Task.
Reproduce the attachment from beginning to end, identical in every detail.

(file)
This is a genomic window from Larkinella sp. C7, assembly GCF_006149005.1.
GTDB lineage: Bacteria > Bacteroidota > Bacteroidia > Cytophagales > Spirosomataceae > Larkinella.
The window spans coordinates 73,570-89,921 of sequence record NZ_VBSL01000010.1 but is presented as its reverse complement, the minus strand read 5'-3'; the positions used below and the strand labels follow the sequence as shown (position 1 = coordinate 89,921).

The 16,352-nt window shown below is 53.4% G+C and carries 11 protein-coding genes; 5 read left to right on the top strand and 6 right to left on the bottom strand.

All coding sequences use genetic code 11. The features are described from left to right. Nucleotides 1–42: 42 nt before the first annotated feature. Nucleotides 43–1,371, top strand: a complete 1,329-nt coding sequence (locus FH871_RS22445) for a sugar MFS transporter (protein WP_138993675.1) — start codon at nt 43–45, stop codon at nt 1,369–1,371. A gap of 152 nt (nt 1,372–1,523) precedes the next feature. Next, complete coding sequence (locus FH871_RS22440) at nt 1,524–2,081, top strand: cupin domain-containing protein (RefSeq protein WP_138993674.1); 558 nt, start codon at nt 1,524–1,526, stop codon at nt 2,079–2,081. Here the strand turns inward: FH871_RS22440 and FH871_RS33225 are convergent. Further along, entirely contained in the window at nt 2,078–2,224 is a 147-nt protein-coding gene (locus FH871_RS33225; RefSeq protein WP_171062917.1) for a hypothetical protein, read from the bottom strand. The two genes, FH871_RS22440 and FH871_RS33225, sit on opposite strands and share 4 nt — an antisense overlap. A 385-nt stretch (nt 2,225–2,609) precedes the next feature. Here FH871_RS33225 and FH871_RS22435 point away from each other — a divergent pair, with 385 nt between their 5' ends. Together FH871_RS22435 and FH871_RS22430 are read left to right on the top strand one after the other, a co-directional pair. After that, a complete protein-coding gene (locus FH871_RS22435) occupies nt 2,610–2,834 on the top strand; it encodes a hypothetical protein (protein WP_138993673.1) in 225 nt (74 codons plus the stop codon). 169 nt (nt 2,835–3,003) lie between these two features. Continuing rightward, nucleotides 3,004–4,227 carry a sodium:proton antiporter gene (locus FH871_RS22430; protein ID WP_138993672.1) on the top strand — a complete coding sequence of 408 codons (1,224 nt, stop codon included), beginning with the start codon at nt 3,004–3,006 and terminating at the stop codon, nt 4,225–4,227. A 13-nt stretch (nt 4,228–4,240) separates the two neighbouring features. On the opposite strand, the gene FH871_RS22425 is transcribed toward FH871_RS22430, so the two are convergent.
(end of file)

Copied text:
This is a genomic window from Larkinella sp. C7, assembly GCF_006149005.1.
GTDB lineage: Bacteria > Bacteroidota > Bacteroidia > Cytophagales > Spirosomataceae > Larkinella.
The window spans coordinates 73,570-89,921 of sequence record NZ_VBSL01000010.1 but is presented as its reverse complement, the minus strand read 5'-3'; the positions used below and the strand labels follow the sequence as shown (position 1 = coordinate 89,921).

The 16,352-nt window shown below is 53.4% G+C and carries 11 protein-coding genes; 5 read left to right on the top strand and 6 right to left on the bottom strand.

All coding sequences use genetic code 11. The features are described from left to right. Nucleotides 1–42: 42 nt before the first annotated feature. Nucleotides 43–1,371, top strand: a complete 1,329-nt coding sequence (locus FH871_RS22445) for a sugar MFS transporter (protein WP_138993675.1) — start codon at nt 43–45, stop codon at nt 1,369–1,371. A gap of 152 nt (nt 1,372–1,523) precedes the next feature. Next, complete coding sequence (locus FH871_RS22440) at nt 1,524–2,081, top strand: cupin domain-containing protein (RefSeq protein WP_138993674.1); 558 nt, start codon at nt 1,524–1,526, stop codon at nt 2,079–2,081. Here the strand turns inward: FH871_RS22440 and FH871_RS33225 are convergent. Further along, entirely contained in the window at nt 2,078–2,224 is a 147-nt protein-coding gene (locus FH871_RS33225; RefSeq protein WP_171062917.1) for a hypothetical protein, read from the bottom strand. The two genes, FH871_RS22440 and FH871_RS33225, sit on opposite strands and share 4 nt — an antisense overlap. A 385-nt stretch (nt 2,225–2,609) precedes the next feature. Here FH871_RS33225 and FH871_RS22435 point away from each other — a divergent pair, with 385 nt between their 5' ends. Together FH871_RS22435 and FH871_RS22430 are read left to right on the top strand one after the other, a co-directional pair. After that, a complete protein-coding gene (locus FH871_RS22435) occupies nt 2,610–2,834 on the top strand; it encodes a hypothetical protein (protein WP_138993673.1) in 225 nt (74 codons plus the stop codon). 169 nt (nt 2,835–3,003) lie between these two features. Continuing rightward, nucleotides 3,004–4,227 carry a sodium:proton antiporter gene (locus FH871_RS22430; protein ID WP_138993672.1) on the top strand — a complete coding sequence of 408 codons (1,224 nt, stop codon included), beginning with the start codon at nt 3,004–3,006 and terminating at the stop codon, nt 4,225–4,227. A 13-nt stretch (nt 4,228–4,240) separates the two neighbouring features. On the opposite strand, the gene FH871_RS22425 is transcribed toward FH871_RS22430, so the two are convergent.